If you are not using a CCPWM then you really are going to have trouble, because you can never get the concentration just right. The amps and HHO production will be vastly different between a full and an empty reservoir. Even if that weren't the case, the HHO production will be very different between a cold cell and one that is warmed up. If you add too much electrolyte, you'll get thermal runaway. It's just not possible to have a successful system without a CCPWM. This is why we won't sell a system without one. It just sets a person up for a loss, or the hidden expense of later having to buy a PWM that wasn't planned for.
The following steps will help you determine the correct amount of electrolyte to use. As you do these steps, you'll be adding electrolyte a few different times, not all at once. Measure each amount you put in, and then write down the total. That way, when you get it correct, you'll know your formula for that system.
Also, when you are testing the amp draw on your cell, you need to have the engine running. If the engine is off, the voltage will be much lower, and if you added KOH until it ran correctly with the engine off, it would be way too much for the higher voltages when the engine is running.
If you are not using one of our PWMs with the liquid crystal display that shows the duty cycle, then you should bypass the PWM for these steps. You won't know if the PWM is limiting the amps, or you don't have enough electrolyte. Just bypass the PWM with jumpers from the battery directly to the cell, bypassing the PWM. Then after you get the electrolyte concentration correct, the PWM will be able to make the needed adjustments.
Finally, before starting, you'll need to know what amperage you are trying to achieve. This is different for different engines. So before starting you should see the article, How Much HHO Should I Use? From that article you can work out sensible target amperage. You need to know this in order to get the concentration correct.
First a word about safety: KOH and NaOH are extreme irritants. They won't kill you. But if you get some in your eyes, you'll have a very bad day. So safety glasses and rubber gloves are not a bad idea. Also, never add water to the dry electrolyte. The reaction can be quite violent, and it can even spit some chemical into your eyes. Add the chemical to the water, always. You'll notice that the water heats up as the chemical dissolves. This is normal.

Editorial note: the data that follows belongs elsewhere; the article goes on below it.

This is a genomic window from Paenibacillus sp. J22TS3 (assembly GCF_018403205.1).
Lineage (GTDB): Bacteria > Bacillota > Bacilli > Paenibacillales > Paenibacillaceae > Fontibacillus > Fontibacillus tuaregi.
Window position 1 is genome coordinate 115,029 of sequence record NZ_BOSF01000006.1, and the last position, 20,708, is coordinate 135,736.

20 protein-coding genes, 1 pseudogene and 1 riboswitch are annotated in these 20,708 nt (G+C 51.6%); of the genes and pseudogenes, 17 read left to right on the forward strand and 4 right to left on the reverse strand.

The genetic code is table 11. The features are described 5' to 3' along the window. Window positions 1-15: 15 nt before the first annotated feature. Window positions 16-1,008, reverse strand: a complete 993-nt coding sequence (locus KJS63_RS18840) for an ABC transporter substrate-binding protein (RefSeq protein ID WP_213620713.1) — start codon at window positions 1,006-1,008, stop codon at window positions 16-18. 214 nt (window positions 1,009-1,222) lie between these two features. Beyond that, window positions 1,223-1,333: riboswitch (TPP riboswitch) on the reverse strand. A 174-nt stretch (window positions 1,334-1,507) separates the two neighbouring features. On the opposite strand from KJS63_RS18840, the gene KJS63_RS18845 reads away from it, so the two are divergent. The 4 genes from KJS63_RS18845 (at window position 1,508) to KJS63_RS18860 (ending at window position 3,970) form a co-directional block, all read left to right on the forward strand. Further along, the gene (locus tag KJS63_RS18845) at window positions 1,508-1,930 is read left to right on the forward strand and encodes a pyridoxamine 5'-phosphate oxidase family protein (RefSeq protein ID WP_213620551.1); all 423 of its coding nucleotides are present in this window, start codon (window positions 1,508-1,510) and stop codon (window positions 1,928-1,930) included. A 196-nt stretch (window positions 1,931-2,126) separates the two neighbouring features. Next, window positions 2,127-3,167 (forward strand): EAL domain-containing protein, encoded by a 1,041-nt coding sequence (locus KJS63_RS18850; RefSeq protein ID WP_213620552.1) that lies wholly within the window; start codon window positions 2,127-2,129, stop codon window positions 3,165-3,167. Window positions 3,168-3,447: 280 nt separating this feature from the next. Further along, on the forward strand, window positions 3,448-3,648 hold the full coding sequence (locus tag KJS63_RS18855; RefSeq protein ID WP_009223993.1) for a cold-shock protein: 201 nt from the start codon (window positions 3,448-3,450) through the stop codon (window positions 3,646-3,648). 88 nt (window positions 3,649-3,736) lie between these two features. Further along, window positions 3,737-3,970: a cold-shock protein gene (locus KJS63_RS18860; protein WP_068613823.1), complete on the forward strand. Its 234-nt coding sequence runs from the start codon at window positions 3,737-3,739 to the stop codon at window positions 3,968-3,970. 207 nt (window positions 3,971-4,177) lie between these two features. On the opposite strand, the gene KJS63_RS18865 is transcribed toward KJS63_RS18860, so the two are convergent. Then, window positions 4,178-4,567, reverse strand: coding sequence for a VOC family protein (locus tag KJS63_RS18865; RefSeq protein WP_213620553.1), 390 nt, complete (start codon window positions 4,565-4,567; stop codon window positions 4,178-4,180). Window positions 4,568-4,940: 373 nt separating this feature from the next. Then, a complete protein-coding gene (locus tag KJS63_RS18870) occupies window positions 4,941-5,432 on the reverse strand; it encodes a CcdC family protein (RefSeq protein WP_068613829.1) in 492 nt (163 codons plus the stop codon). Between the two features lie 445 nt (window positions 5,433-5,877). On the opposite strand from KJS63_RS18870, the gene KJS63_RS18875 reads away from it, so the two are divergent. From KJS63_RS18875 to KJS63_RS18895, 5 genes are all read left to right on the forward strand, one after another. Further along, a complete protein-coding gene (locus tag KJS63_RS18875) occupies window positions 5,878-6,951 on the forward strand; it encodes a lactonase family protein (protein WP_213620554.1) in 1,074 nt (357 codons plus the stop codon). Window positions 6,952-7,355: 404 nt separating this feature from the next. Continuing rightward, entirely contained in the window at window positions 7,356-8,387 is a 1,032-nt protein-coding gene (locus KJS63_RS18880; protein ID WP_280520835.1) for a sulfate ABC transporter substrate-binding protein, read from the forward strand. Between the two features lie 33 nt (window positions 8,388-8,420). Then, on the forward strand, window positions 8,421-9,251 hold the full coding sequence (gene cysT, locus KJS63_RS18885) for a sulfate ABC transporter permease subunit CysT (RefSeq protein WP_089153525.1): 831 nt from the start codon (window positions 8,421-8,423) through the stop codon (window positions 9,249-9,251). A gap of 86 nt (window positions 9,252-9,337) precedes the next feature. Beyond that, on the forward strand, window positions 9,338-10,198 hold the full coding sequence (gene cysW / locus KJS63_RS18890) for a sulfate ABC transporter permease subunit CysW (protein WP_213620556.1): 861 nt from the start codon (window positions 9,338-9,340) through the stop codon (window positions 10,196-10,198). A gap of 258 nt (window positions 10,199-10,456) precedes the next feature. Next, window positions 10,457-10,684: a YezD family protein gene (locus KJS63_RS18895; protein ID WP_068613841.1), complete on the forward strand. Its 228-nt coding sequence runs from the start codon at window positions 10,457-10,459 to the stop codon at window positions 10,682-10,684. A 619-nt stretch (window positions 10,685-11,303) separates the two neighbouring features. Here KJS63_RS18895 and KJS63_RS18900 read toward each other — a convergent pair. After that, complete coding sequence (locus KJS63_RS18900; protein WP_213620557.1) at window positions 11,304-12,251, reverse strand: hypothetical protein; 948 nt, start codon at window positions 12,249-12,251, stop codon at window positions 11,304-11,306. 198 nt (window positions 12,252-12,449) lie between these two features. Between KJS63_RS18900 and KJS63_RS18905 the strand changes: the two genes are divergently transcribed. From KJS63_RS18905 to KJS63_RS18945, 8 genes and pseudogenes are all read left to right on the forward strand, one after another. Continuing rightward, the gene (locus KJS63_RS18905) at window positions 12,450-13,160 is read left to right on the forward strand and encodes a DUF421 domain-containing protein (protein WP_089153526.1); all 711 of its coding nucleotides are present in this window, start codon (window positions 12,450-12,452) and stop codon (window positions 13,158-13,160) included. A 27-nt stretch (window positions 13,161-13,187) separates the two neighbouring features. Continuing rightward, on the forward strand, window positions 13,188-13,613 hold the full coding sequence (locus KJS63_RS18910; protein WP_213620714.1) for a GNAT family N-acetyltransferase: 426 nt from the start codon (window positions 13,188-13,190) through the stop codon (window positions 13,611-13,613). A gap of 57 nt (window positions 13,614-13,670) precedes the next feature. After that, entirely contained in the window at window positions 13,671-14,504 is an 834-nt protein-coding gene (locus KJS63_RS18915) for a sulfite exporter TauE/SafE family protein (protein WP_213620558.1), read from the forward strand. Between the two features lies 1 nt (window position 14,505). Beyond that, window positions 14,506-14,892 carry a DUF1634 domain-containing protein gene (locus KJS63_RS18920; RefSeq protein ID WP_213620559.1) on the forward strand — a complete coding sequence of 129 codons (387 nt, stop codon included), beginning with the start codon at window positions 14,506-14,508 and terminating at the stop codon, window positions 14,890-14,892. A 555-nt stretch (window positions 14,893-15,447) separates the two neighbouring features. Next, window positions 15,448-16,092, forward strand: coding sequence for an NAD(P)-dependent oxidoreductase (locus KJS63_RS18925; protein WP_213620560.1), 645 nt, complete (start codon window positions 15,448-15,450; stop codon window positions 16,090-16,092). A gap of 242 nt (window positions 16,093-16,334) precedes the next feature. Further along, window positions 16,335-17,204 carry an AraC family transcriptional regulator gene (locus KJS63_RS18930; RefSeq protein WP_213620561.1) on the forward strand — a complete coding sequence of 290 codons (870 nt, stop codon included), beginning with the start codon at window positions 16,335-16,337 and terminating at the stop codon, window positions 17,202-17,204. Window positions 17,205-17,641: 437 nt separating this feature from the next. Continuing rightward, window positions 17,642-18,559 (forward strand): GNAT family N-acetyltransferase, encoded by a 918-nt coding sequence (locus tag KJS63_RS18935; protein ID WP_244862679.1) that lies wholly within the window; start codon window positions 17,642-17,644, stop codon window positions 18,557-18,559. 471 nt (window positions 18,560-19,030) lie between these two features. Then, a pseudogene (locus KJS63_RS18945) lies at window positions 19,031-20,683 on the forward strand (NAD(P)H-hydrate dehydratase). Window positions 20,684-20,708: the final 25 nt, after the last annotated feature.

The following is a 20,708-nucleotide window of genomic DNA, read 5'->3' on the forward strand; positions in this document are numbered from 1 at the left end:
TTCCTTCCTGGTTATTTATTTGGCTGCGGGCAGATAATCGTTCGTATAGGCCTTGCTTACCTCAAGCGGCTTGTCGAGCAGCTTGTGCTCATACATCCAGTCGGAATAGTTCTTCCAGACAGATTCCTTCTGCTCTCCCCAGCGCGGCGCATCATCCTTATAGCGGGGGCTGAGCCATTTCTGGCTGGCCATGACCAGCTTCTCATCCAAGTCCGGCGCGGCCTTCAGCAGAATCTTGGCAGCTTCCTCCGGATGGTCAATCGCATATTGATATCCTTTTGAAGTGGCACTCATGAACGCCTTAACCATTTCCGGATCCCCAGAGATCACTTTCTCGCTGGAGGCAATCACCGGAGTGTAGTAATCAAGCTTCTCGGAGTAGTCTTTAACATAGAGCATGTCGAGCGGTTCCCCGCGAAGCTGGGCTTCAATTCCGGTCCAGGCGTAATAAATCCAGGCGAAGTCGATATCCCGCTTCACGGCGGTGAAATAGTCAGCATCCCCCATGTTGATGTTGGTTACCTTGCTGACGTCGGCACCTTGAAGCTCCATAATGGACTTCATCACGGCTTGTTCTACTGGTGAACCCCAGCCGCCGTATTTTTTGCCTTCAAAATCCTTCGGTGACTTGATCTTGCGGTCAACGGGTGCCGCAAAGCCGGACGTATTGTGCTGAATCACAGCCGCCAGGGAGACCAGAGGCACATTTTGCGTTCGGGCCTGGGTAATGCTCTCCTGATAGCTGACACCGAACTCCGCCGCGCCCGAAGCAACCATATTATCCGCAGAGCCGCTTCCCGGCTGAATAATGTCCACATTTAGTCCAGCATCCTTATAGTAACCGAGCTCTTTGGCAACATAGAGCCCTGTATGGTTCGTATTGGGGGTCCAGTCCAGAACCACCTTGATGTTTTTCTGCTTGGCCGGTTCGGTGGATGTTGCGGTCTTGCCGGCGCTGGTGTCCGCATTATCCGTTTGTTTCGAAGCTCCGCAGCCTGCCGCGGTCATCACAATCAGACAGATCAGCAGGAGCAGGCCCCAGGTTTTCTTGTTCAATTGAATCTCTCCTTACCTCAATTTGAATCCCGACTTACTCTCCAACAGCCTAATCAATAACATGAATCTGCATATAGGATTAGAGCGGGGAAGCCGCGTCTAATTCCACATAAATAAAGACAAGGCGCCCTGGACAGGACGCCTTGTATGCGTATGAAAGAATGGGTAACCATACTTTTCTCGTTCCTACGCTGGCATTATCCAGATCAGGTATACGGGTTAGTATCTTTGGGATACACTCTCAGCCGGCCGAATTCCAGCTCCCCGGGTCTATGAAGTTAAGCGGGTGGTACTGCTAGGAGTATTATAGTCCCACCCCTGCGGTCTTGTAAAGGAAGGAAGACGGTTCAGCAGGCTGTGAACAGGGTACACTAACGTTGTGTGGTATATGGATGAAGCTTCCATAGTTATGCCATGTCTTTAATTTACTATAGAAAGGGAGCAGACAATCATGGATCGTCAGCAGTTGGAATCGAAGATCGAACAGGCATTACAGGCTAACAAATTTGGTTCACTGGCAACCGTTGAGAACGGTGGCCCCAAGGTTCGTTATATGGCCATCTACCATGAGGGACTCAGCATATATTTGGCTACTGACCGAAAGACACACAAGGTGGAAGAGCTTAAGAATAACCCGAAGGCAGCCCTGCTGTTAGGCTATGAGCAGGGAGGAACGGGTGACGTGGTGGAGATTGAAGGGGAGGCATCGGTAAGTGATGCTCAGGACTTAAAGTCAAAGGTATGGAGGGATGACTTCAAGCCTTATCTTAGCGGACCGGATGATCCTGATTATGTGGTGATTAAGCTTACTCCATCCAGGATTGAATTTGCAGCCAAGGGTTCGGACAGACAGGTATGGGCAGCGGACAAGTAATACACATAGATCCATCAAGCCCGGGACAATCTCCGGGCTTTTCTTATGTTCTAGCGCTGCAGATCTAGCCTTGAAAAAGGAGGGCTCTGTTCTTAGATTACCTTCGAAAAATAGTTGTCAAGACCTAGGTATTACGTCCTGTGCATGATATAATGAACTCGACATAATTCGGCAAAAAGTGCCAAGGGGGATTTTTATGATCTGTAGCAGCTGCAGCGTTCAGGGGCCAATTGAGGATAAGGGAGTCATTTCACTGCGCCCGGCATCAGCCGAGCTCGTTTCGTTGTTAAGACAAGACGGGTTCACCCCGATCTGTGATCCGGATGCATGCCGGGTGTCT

Mix about 1/4 cup of electrolyte per gallon of distilled water. Do this in a separate container. If you put the water in the reservoir, then add the electrolyte, it will take a very long time before the cell starts working. The only thing that makes the water circulate in the system is the production of HHO. If you have pure distilled water in your cell, then add the electrolyte into the reservoir, you'll get no HHO production and no circulation. Mix first, and then you'll have electrolyte in your cell.
Pour the mixed electrolyte into your reservoir. Only pour in enough to fill the cell, and leave a little liquid in the bottom of the reservoir. That way if you have to thin it out some, you have some space to add plain water.
Now, run the engine and measure the amps. They will probably be low and so you would then add some electrolyte. Because it is so much easier to increase electrolyte concentration than to decrease it, we start out with a small amount. So that it will shouldn't be too strong. However, if it is too strong, add more water. Otherwise add more electrolyte. Once you have determined that your mix is not too strong, you should fill the reservoir with more of the mix. Now add pure electrolyte until the amps come up to your taget amperage.
The ideal concentration will give you your desired target amperage when the PWM is running at 100% duty cycle, the engine is cold, and the reservoir is full. That way, when the engine warms up (causing more amperage), and the reservoir gets empty (causing more amperage), the CCPWM can still easily adjust to the correct current for you.
I've tried to cover all the factors that affect the correct concentration of electrolyte in your cell. There's actually quite a bit to know about it. It's all pretty simple really, but you have to know these things to get it right. Please contact me if you still have questions about any of this because that would only mean there is something I still need to cover in this document so it answers everyone's questions.